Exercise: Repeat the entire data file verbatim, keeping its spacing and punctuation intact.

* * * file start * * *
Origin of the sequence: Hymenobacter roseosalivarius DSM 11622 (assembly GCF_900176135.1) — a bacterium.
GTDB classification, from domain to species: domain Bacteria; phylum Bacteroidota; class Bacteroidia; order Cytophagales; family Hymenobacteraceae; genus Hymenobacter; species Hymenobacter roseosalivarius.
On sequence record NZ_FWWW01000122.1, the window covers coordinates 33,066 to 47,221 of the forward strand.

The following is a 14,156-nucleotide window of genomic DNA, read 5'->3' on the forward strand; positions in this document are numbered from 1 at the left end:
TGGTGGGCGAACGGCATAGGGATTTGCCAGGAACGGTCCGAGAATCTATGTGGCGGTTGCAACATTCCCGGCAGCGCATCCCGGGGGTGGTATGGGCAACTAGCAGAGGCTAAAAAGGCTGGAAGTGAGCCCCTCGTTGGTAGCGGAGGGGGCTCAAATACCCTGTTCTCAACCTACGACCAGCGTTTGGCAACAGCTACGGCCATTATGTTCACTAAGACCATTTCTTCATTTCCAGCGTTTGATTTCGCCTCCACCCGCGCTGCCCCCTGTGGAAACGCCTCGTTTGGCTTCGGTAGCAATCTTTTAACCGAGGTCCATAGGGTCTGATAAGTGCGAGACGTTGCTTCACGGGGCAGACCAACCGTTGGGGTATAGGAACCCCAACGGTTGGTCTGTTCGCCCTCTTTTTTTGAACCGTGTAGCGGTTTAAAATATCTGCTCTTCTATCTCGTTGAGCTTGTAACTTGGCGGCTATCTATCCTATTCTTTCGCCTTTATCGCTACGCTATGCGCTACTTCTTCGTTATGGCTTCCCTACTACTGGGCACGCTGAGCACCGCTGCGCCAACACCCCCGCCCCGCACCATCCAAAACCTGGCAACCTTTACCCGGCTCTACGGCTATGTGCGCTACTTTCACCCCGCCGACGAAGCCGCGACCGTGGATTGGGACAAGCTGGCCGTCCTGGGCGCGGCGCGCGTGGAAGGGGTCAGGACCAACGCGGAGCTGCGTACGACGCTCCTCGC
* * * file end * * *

Origin of the sequence: Hymenobacter roseosalivarius DSM 11622 (assembly GCF_900176135.1) — a bacterium.
GTDB classification, from domain to species: domain Bacteria; phylum Bacteroidota; class Bacteroidia; order Cytophagales; family Hymenobacteraceae; genus Hymenobacter; species Hymenobacter roseosalivarius.
On sequence record NZ_FWWW01000122.1, the window covers coordinates 33,066 to 47,221 of the forward strand.

The following is a 14,156-nucleotide window of genomic DNA, read 5'->3' on the forward strand; positions in this document are numbered from 1 at the left end:
TGGTGGGCGAACGGCATAGGGATTTGCCAGGAACGGTCCGAGAATCTATGTGGCGGTTGCAACATTCCCGGCAGCGCATCCCGGGGGTGGTATGGGCAACTAGCAGAGGCTAAAAAGGCTGGAAGTGAGCCCCTCGTTGGTAGCGGAGGGGGCTCAAATACCCTGTTCTCAACCTACGACCAGCGTTTGGCAACAGCTACGGCCATTATGTTCACTAAGACCATTTCTTCATTTCCAGCGTTTGATTTCGCCTCCACCCGCGCTGCCCCCTGTGGAAACGCCTCGTTTGGCTTCGGTAGCAATCTTTTAACCGAGGTCCATAGGGTCTGATAAGTGCGAGACGTTGCTTCACGGGGCAGACCAACCGTTGGGGTATAGGAACCCCAACGGTTGGTCTGTTCGCCCTCTTTTTTTGAACCGTGTAGCGGTTTAAAATATCTGCTCTTCTATCTCGTTGAGCTTGTAACTTGGCGGCTATCTATCCTATTCTTTCGCCTTTATCGCTACGCTATGCGCTACTTCTTCGTTATGGCTTCCCTACTACTGGGCACGCTGAGCACCGCTGCGCCAACACCCCCGCCCCGCACCATCCAAAACCTGGCAACCTTTACCCGGCTCTACGGCTATGTGCGCTACTTTCACCCCGCCGACGAAGCCGCGACCGTGGATTGGGACAAGCTGGCCGTCCTGGGCGCGGCGCGCGTGGAAGGGGTCAGGACCAACGCGGAGCTGCGTACGACGCTCCTCGC